What are Identifiable Assets?

Identifiable assets are ones that can be quickly and accurately valued at a given point in time. They should be able to be assigned a fair value or expected selling price. 

Identifiable assets could potentially be sold off separately without selling the whole business, though in practice they will usually be sold as part of the business.

Understanding tangible vs intangible identifiable assets

Identifiable assets can be tangible or intangible.

Examples of tangible identifiable assets include:

  • Cash, such as the company’s war chest
  • Inventory
  • Buildings or land owned by the company
  • Machinery, such as laboratory equipment
  • Computers and computer equipment
  • Company vehicles

Intangible assets include items with no physical substance, but which could be valued and even sold. These include things like:

  • Customer lists
  • Domain names (website addresses)
  • Patents and trademarks
  • Contracts and licensing agreements
  • Computer software
  • Trade secrets, such as secret recipes

Understanding identifiable assets vs. goodwill

Identifiable assets can be quantified, but goodwill cannot. Goodwill is used to cover things like customer loyalty, brand reputation, and other assets that can’t be assigned a clear value.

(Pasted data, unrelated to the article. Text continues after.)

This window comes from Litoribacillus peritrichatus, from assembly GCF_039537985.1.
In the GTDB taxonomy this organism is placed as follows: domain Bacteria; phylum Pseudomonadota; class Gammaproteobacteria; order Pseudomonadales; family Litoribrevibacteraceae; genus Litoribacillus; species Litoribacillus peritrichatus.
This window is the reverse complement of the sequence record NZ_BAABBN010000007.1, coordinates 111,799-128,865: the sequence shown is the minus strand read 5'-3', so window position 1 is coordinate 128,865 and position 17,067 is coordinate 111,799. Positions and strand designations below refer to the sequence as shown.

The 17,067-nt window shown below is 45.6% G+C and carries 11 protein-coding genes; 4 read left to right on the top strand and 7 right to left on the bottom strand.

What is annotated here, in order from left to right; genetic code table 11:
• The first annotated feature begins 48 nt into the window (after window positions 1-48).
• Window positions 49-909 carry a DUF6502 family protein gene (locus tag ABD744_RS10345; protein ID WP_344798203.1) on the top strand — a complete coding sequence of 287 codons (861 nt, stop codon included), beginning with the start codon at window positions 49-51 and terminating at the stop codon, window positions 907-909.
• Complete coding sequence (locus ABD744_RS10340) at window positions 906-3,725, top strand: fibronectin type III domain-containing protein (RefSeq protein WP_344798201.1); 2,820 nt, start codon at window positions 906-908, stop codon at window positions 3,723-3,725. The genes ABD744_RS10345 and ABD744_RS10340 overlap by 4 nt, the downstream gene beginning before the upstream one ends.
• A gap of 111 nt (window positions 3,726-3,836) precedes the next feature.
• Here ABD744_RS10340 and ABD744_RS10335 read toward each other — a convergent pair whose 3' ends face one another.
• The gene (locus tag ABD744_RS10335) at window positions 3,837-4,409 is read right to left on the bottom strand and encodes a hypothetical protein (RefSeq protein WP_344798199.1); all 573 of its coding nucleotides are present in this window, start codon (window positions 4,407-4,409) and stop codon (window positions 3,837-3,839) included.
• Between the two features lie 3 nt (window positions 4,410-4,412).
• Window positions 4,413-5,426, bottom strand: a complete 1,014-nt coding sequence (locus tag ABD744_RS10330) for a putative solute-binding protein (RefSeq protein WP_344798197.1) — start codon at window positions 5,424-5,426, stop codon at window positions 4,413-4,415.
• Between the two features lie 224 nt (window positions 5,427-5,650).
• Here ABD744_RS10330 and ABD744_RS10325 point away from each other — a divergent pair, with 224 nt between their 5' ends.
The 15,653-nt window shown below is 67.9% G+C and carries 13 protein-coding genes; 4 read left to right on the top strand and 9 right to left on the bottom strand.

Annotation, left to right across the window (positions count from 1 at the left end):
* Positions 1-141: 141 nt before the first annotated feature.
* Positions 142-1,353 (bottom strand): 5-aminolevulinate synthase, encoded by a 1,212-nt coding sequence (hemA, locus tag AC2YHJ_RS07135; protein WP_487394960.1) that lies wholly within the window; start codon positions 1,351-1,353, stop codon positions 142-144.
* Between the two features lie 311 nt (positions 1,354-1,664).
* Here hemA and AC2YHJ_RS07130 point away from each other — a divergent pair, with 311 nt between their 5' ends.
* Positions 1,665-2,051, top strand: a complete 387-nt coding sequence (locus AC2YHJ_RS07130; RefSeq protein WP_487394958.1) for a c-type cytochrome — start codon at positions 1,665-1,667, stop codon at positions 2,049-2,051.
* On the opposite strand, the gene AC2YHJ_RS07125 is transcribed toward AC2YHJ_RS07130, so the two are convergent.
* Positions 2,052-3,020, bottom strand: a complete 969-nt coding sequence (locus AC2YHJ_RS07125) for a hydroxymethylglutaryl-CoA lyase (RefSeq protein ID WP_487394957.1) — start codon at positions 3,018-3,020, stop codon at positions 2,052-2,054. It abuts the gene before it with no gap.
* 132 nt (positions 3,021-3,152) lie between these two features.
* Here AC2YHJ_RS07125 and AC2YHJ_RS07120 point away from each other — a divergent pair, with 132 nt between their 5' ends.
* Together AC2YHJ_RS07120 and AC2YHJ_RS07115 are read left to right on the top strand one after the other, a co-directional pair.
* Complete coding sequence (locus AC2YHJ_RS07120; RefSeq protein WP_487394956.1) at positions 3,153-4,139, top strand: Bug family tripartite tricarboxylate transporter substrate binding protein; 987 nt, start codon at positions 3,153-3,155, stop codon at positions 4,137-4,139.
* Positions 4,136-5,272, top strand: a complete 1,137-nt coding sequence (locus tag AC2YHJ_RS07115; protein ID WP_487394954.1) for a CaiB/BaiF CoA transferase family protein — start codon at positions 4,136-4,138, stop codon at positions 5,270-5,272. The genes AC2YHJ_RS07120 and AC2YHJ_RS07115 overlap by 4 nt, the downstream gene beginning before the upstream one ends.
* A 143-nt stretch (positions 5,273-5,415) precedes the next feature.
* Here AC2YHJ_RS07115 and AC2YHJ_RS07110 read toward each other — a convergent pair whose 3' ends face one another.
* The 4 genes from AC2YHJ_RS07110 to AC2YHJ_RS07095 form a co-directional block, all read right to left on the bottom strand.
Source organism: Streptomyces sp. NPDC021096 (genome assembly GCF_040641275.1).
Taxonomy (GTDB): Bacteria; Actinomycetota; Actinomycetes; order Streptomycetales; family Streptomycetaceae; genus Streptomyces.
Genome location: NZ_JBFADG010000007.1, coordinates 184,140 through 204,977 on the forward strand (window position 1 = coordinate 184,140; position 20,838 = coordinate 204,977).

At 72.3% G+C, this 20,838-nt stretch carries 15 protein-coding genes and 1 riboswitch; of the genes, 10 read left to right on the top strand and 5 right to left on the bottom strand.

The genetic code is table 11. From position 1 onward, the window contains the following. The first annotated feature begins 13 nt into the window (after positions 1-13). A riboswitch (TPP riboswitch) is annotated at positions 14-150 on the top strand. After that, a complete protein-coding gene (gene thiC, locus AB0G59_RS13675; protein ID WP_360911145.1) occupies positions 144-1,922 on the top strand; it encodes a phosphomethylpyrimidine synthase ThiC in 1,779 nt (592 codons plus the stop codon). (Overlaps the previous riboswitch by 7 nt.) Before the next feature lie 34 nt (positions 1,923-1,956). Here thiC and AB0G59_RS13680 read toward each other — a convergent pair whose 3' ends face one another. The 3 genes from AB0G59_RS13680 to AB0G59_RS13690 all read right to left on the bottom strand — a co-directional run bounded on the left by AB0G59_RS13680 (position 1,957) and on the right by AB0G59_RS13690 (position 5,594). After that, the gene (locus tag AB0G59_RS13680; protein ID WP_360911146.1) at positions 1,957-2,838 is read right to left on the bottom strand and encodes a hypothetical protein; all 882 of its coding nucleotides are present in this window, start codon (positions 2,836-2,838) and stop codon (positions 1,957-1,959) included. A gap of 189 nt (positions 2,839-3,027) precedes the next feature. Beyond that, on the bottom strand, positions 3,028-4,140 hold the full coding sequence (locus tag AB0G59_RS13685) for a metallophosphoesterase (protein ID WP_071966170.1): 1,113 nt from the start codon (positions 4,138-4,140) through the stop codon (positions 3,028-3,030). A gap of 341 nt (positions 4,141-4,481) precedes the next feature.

Goodwill is a type of intangible asset and should normally be listed on the balance sheet as a separate line from other (identifiable) intangible assets. It’s sometimes called an “unidentifiable asset.”

Goodwill cannot exist separately from the business. It can’t be sold or transferred. Its value is based on perceptions of the company, rather than on a fair and objective market value.

When an acquiring company purchases a target company, the value of the identifiable assets is subtracted from the amount paid for the company. The remaining money spent is the worth of the goodwill.